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Have a table with 2000+ rows and I need to have a single div on each row updated periodically. I hoped to update every 10 seconds, but the page becomes quite sluggish.

The server has 32gb RAM and my laptop has 8gb RAM, both have at least two quad cores.

Here's the div & update call:

<div id='div_$id' name='div_$id'></div>

<script language='javascript'>
    new Ajax.PeriodicalUpdater('div_$id', 'upd.php',{ 
       method: 'post', 
       frequency: 10, 
       decay: 1, 
       parameters: {id:'$id'}}
    );
</script>

I'm using the latest version of Prototype (1.7.0.0). Is there a faster, better way of doing this, or am I going to be forced to roll back the frequency to a minute or more?

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2000+ rows ? My 2 cents, this is an antipattern... can't use pagination ? –  Andrea Ligios Oct 22 '12 at 14:47
1  
Negative on pagination. Client needs it all on one page. –  a coder Oct 22 '12 at 14:49
1  
On the backend, create table data as an XML / JSON file whenever an update is made. Then do your check every ten seconds if the file has been updated. Only load the XML/JSON data if it is newer than current data. –  Icehawg Oct 22 '12 at 14:50
    
Interesting suggestion. There are input elements on each row. The "div_$id" shows last updated by. Idea is to prevent two people from working on the same row simultaneously. If I reload the table when user 1 makes an update and user 2 has unsaved data.. I'm saving data onBlur, so maybe that is a mute point. –  a coder Oct 22 '12 at 14:56
    
If you can capture when a user begins an edit ("onClick" of edit element) you can lock the file for updating ( with a db timestamp entry ) until they finish updating...or 20 seconds pass. ? –  Icehawg Oct 22 '12 at 23:10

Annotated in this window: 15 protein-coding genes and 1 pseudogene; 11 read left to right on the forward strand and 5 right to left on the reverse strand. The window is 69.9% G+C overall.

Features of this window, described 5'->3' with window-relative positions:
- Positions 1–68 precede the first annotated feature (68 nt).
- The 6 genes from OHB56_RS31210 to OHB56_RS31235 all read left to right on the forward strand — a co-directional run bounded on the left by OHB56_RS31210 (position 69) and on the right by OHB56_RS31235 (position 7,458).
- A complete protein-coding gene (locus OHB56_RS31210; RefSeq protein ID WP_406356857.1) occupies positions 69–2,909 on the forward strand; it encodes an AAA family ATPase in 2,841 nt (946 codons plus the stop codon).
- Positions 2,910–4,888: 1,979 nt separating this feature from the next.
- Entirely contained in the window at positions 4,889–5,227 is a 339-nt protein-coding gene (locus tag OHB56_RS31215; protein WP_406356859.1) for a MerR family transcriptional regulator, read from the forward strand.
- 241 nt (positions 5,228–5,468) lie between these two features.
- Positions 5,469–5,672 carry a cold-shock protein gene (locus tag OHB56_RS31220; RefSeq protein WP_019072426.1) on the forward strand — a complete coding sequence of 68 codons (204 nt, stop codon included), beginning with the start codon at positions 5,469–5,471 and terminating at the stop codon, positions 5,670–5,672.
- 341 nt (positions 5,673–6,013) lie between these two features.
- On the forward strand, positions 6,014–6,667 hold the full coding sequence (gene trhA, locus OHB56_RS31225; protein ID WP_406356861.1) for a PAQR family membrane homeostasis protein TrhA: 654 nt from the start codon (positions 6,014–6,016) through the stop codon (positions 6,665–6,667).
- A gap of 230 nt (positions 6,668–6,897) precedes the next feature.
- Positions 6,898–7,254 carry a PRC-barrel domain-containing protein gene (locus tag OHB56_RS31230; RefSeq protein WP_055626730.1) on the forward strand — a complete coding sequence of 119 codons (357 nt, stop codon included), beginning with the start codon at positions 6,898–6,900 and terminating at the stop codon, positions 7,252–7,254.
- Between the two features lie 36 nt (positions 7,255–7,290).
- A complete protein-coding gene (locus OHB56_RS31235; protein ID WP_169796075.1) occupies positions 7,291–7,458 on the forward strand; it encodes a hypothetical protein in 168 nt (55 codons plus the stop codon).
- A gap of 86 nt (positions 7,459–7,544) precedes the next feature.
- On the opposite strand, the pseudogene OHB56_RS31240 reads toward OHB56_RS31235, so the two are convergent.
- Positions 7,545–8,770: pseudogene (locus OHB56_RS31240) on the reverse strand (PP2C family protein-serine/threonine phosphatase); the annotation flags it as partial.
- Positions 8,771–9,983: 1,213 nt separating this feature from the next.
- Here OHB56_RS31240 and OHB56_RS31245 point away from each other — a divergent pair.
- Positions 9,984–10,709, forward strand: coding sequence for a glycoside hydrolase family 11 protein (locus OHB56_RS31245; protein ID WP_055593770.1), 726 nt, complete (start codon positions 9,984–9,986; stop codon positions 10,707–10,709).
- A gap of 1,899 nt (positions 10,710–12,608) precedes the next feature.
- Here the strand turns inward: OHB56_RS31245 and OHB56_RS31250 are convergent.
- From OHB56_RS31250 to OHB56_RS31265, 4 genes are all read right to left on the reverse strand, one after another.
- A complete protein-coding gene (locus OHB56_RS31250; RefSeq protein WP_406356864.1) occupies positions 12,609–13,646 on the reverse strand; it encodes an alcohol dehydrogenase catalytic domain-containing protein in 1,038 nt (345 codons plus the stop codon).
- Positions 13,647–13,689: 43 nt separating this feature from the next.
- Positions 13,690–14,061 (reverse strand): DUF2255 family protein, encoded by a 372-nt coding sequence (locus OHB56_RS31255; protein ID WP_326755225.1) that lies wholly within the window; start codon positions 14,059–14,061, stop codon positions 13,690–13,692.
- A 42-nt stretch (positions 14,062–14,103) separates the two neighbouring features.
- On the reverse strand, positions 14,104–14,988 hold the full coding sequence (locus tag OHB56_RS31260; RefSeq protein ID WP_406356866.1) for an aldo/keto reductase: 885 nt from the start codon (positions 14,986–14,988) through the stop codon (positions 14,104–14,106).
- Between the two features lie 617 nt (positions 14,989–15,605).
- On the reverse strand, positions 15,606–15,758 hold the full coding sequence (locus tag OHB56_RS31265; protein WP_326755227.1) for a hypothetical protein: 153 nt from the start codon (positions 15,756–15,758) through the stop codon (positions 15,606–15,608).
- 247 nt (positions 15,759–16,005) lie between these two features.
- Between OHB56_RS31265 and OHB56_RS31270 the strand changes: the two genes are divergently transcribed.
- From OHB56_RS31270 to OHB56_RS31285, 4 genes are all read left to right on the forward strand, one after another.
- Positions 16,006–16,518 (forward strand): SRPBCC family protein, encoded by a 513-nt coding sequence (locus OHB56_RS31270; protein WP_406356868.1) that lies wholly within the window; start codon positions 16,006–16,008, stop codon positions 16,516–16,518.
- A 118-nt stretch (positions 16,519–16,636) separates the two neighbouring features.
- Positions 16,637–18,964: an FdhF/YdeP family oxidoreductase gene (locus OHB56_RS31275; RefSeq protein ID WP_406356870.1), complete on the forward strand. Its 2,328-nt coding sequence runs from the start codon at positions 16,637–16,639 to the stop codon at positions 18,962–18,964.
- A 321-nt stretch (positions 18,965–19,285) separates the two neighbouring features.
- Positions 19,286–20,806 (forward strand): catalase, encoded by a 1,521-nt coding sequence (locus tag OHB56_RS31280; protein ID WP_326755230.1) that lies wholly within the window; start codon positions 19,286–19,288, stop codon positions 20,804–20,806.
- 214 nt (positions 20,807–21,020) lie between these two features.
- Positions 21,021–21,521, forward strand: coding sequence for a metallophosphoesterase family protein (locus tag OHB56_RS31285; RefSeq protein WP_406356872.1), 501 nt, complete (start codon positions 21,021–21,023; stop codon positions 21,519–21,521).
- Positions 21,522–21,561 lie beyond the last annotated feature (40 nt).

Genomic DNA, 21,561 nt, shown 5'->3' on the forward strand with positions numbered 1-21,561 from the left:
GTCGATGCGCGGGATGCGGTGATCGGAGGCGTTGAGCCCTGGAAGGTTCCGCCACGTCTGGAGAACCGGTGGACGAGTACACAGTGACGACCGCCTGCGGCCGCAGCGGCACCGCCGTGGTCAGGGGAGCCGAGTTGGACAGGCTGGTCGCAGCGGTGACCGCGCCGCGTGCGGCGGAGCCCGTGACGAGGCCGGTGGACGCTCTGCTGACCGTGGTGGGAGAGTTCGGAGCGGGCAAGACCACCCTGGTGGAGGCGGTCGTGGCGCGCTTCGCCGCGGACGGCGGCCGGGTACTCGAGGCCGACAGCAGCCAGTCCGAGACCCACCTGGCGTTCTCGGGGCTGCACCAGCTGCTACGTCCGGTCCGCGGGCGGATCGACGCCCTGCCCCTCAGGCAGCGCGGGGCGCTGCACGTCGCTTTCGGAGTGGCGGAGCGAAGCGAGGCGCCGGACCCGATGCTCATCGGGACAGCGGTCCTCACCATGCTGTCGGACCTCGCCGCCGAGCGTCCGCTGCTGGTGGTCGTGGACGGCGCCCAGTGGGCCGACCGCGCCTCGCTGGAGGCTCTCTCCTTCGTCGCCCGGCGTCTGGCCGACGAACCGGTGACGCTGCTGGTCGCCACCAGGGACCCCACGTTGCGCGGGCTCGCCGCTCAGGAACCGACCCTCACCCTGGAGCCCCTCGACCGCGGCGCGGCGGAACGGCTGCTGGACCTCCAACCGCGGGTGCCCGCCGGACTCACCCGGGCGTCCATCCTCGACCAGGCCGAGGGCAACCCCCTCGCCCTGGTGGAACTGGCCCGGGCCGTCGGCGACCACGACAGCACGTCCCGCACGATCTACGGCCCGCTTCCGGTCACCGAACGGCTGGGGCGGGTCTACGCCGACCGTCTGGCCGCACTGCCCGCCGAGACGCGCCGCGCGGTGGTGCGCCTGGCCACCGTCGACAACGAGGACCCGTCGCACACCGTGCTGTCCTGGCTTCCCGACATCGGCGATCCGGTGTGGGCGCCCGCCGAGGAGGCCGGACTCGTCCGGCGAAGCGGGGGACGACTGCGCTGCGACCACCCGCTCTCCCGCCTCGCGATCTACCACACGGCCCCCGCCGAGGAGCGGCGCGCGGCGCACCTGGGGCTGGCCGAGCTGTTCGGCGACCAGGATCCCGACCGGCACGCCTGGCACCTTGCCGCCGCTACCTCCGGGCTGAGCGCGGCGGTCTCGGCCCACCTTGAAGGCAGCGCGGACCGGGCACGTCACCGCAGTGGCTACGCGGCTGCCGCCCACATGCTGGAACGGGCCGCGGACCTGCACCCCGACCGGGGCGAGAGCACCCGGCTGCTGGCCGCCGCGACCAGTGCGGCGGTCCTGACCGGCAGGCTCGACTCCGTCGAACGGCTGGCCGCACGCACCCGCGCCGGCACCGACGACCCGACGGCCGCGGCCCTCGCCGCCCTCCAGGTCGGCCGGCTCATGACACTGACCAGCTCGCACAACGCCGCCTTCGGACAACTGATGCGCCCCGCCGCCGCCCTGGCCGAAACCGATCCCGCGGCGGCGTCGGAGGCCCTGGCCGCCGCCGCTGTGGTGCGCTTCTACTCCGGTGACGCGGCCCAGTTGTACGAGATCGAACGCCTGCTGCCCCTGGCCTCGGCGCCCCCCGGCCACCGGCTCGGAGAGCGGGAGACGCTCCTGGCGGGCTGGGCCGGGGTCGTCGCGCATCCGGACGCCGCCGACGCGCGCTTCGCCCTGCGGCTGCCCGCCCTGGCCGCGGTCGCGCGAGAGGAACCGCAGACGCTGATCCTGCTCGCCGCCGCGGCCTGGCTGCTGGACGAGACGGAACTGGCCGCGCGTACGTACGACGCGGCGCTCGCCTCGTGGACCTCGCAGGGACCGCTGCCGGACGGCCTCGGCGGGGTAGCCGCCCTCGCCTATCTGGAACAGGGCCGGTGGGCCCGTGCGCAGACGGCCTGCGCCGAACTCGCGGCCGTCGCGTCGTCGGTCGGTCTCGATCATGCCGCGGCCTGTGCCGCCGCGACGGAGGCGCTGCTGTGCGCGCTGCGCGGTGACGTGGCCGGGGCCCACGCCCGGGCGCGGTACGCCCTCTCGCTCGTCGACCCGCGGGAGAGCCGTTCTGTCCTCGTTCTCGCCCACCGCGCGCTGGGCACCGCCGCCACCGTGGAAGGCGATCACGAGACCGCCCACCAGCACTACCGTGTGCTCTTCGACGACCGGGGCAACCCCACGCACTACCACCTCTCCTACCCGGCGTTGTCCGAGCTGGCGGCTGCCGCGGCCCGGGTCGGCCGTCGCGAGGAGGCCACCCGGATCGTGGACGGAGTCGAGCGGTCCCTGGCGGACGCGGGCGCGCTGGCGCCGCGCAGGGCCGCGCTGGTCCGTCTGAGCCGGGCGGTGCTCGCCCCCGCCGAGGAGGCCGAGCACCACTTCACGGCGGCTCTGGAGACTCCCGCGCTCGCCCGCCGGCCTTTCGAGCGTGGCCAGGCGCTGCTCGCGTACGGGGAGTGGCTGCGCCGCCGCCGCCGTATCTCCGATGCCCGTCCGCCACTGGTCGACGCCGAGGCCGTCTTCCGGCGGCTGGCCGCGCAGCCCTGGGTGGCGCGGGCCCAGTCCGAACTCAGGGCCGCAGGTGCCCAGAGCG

1 Answer 1

There are two possible solutions:

  1. Do not use bulk update. Retrieve updated HTML content, and compare two DOM subtrees: current and updated. Do as small changes as possible and only when differences found - text node changed, element inserted/removed. Look at code http://javascripts.svn.sourceforge.net/viewvc/javascripts/javascripts/js.prototype-extensions/js/extensions/element.js?view=markup - function updateSmoothly at the end of file. Each element will have new method Element#updateSmoothly(content), then you can pass additional insertion option to updater:

    new Ajax.PeriodicalUpdater('div_$id', 'upd.php', { 
      method: 'post', 
      frequency: 10, 
      decay: 1, 
      parameters: {id:'$id'},
      insertion: function(receiver, responseText) {
        receiver.updateSmoothly(responseText);
      }
    });
    

    This code worked in IE8 updating table with ~1300 rows, and UI was still more or less responsive (CPU Core 2 Duo, RAM 3Gb, OS Vista Home).

  2. Major optimization is possible with use of something similar to endless scroll technique. UI user anyway can't see all 2000+ rows simultaneously on the screen - the biggest part of the table is off the screen. Why you need to download and update something what isn't even visible? Why you need to have in DOM something invisible? Just track which part of the table is currently visible and request from server updates for this only part. Delete rows when they going off the screen and load new rows when they should become visible.

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Went with a solution similar to the first answer here: stackoverflow.com/questions/12974317/… –  a coder Nov 6 '12 at 13:14

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